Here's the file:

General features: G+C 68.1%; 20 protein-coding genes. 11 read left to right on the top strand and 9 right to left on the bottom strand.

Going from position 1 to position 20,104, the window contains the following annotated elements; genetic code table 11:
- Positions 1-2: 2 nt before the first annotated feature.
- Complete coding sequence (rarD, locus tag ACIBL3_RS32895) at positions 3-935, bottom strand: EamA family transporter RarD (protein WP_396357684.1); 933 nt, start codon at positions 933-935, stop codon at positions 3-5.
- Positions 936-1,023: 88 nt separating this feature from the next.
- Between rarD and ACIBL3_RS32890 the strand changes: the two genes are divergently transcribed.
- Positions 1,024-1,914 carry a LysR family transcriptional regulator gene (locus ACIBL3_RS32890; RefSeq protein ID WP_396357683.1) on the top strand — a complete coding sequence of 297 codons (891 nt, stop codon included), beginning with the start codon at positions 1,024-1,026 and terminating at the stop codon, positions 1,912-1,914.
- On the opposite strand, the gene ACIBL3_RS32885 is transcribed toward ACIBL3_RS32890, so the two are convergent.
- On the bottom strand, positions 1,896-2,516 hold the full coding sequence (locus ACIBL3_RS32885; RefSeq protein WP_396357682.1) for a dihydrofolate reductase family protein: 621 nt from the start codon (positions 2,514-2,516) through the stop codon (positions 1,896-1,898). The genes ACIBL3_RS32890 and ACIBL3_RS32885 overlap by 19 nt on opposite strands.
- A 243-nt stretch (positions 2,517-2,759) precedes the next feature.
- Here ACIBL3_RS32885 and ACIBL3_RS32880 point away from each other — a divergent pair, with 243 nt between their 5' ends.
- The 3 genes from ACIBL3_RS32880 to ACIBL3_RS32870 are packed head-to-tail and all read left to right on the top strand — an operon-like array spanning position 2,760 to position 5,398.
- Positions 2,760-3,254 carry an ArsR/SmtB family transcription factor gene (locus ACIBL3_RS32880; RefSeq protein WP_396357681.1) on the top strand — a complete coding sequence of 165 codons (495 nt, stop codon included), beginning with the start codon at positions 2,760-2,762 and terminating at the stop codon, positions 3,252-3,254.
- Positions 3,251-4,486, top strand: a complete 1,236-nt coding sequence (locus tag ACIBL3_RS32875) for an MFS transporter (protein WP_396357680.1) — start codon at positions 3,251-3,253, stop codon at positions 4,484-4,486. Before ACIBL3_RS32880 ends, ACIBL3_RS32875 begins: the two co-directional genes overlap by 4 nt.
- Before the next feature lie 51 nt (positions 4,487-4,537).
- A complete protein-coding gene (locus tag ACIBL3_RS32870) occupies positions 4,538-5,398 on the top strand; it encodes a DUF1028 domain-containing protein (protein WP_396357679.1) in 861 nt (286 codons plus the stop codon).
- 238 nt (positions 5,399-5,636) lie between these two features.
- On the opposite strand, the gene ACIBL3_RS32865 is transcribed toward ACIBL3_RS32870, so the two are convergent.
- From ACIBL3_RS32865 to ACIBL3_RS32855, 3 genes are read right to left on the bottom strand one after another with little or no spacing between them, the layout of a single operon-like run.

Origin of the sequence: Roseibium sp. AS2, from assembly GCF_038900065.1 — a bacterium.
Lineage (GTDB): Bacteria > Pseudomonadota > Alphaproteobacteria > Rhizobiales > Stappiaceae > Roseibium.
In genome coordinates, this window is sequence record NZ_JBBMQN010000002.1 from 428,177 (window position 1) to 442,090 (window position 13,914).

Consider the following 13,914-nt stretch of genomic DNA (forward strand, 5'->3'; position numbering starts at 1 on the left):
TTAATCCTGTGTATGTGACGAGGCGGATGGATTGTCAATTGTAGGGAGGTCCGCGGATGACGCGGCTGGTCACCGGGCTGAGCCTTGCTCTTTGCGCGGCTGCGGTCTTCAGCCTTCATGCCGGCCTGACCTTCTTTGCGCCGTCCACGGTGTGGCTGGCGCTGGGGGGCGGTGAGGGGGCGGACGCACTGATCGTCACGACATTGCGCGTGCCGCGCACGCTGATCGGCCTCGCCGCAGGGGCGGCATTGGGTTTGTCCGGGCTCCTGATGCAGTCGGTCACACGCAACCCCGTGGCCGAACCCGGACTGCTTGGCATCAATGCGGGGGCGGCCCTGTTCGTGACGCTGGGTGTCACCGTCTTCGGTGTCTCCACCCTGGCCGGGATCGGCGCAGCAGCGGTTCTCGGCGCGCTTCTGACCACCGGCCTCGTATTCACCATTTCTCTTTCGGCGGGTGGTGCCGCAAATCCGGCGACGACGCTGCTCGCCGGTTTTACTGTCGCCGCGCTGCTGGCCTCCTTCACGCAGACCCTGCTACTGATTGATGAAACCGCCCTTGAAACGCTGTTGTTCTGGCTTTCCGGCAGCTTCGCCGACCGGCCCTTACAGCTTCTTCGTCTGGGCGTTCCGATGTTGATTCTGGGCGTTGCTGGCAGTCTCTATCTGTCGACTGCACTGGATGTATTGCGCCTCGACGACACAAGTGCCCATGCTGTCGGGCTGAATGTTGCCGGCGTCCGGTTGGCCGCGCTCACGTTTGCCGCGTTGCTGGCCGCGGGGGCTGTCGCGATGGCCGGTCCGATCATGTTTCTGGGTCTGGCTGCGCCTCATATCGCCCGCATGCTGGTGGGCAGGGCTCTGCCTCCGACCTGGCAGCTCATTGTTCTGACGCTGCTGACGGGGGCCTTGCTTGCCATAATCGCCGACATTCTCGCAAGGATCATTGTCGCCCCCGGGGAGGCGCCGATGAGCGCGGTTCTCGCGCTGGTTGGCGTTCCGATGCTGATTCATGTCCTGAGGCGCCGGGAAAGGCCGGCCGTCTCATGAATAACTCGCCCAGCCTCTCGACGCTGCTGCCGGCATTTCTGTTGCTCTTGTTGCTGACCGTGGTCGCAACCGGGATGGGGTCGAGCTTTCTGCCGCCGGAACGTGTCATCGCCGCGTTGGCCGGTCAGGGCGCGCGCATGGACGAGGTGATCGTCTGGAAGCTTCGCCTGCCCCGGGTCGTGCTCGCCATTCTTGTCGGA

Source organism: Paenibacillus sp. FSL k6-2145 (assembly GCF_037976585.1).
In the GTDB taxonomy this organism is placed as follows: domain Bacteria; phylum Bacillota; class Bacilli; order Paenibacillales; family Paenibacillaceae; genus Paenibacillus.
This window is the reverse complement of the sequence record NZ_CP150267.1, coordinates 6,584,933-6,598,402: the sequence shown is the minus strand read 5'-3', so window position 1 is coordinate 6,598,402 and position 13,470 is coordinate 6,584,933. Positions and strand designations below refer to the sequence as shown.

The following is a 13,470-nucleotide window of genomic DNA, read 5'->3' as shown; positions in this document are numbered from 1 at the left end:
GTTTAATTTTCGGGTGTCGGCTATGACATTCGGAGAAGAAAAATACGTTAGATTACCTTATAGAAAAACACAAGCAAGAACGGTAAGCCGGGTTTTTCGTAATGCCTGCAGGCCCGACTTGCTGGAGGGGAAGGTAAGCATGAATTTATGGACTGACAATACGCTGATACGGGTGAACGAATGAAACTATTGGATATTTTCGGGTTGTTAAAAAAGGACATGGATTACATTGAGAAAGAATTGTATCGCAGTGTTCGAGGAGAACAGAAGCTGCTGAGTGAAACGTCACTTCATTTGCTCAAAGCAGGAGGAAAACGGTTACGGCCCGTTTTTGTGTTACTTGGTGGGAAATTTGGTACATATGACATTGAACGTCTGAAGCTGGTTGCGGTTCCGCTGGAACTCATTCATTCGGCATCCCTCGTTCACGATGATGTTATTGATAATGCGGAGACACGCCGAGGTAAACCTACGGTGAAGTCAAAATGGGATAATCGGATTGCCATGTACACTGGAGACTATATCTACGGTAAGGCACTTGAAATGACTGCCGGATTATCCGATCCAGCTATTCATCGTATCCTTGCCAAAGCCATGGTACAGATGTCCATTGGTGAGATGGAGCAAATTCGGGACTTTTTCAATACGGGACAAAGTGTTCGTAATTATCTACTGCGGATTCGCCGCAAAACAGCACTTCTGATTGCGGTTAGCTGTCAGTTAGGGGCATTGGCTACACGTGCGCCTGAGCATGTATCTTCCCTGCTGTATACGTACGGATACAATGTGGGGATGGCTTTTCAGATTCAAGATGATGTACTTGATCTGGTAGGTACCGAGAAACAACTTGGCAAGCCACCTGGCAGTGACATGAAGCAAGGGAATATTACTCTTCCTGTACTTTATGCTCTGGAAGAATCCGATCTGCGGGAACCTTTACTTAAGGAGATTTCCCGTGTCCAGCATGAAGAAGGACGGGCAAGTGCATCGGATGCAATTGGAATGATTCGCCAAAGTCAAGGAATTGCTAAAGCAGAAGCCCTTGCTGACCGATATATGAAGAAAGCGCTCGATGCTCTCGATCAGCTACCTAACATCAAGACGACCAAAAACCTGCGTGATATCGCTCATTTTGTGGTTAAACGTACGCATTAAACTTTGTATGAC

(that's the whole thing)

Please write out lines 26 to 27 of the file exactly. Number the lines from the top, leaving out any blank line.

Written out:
In the GTDB taxonomy this organism is placed as follows: domain Bacteria; phylum Bacillota; class Bacilli; order Paenibacillales; family Paenibacillaceae; genus Paenibacillus.
This window is the reverse complement of the sequence record NZ_CP150267.1, coordinates 6,584,933-6,598,402: the sequence shown is the minus strand read 5'-3', so window position 1 is coordinate 6,598,402 and position 13,470 is coordinate 6,584,933. Positions and strand designations below refer to the sequence as shown.